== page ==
Hospitality workers in at least eight cities across the U.S. will picket starting Wednesday outside restaurants of celebrity chefs and offices of other business partners of a Las Vegas-based casino operator that has refused to bargain with a union.
The picketing workers in San Francisco, New Haven, Connecticut, and other cities will demand that Station Casinos begin contract negotiations with employees of the Palms casino-resort who voted in April in favor of unionizing, the Culinary Union said Tuesday. The union represents more than 50,000 workers, including housekeepers, bartenders and food servers, in Las Vegas and was selected by Palms employees as their representative.
Patrons of chef Michael Symon’s Mabel’s BBQ restaurant in Cleveland and a location of the Michelin-starred Tim Ho Wan dim sum restaurants in New York may encounter picketers over the next few days. Workers will also protest outside a private equity firm and a law firm.
“The federal government has certified our union as the bargaining representative after a free and fair election in which workers voted overwhelmingly in favor of representation,” Geoconda Argüello-Kline, secretary-treasurer for the Culinary Union, said in a statement Tuesday. “We call on the Palms to begin contract negotiations immediately.”
Lori Nelson, vice president of corporate communications at Station Casinos, declined to comment on the planned pickets.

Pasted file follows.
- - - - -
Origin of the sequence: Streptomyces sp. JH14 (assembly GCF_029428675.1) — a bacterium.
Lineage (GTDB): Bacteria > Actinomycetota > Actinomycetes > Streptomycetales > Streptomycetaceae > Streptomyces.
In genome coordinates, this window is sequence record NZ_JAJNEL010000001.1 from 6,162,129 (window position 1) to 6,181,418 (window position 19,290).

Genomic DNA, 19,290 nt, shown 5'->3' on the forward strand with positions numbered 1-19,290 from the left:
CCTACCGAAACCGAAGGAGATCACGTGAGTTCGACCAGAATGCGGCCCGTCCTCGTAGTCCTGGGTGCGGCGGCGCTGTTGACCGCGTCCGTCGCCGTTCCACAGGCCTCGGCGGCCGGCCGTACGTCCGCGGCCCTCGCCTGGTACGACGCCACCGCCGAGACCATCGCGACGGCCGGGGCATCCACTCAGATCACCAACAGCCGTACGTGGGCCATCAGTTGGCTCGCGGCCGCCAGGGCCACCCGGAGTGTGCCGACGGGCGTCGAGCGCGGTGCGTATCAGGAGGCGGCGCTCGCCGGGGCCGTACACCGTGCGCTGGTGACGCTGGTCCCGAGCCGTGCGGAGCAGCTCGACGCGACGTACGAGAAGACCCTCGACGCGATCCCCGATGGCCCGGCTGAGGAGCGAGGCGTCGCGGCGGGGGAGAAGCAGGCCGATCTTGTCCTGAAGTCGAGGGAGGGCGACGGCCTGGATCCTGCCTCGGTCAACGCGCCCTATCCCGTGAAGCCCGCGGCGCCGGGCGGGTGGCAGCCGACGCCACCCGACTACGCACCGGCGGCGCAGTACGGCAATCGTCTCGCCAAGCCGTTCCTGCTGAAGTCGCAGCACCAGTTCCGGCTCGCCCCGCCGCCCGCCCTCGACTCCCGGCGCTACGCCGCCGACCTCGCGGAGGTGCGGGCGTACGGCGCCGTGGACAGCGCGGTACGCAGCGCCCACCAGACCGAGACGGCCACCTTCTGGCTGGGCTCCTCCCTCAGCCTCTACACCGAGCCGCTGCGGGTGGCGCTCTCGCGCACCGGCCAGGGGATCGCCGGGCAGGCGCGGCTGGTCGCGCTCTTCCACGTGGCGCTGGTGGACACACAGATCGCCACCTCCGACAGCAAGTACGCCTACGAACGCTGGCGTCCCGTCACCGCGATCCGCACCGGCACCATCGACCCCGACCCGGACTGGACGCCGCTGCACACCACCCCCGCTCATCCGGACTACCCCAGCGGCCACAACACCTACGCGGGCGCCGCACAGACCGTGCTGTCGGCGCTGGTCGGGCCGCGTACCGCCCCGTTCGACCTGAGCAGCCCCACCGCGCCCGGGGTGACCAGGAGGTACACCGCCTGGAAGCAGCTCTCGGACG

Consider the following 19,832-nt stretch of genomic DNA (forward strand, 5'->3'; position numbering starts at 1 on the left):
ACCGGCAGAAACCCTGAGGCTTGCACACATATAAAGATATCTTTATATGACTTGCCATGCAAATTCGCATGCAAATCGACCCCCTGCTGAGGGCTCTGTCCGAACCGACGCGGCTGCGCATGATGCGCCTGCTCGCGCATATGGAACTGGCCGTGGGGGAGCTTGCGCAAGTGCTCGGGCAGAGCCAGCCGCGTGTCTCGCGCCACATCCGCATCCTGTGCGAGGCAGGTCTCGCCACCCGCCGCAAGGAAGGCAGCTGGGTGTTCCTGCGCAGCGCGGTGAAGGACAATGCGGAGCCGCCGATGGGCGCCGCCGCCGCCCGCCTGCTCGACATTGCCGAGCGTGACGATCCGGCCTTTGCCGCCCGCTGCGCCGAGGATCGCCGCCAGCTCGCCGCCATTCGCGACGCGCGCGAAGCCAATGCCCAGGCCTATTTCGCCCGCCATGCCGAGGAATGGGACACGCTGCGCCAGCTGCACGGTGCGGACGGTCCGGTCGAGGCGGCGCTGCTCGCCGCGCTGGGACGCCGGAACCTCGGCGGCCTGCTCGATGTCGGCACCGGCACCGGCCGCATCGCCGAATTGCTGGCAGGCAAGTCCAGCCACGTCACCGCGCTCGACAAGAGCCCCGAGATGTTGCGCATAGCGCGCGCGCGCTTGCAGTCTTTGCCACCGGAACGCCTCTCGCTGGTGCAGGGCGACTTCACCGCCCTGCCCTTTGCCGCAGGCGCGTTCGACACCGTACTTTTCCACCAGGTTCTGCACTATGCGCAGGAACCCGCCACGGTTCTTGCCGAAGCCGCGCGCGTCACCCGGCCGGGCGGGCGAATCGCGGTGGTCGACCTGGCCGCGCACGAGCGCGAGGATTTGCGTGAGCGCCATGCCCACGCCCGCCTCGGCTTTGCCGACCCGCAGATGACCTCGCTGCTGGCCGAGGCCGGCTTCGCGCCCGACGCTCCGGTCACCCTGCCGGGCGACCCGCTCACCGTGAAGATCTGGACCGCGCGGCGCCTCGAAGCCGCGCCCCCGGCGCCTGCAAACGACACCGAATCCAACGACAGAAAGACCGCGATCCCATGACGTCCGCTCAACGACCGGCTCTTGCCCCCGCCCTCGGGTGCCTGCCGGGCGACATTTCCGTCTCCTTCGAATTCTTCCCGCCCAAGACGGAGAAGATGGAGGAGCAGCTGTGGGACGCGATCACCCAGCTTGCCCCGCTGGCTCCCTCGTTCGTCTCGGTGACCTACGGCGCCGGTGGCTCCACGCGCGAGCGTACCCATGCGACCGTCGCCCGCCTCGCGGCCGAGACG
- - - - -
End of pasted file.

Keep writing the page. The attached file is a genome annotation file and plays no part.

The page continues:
The workers at the Palms voted to unionize by 84 percent April 28. The company then challenged the election’s result. The National Labor Relations Board has since determined the company has been “failing and refusing to bargain collectively and in good faith” with the union.
The property west of the Las Vegas Strip is undergoing a $690 million renovation. The overhaul of the property includes an outpost of Symon’s barbecue restaurant, as well as a dayclub and nightclub amphitheater-style complex that will be home to Cardi B’s first Las Vegas residency starting this spring.
Station Casinos operates more than 10 casino-hotels in Las Vegas and the surrounding areas. This is not the company’s only clash with the union.
Labor regulators in November found that the company had “engaged in unfair labor practices” by refusing to bargain with the union for a contract for workers at the Green Valley Ranch casino-resort. Those workers voted to unionize in November 2017.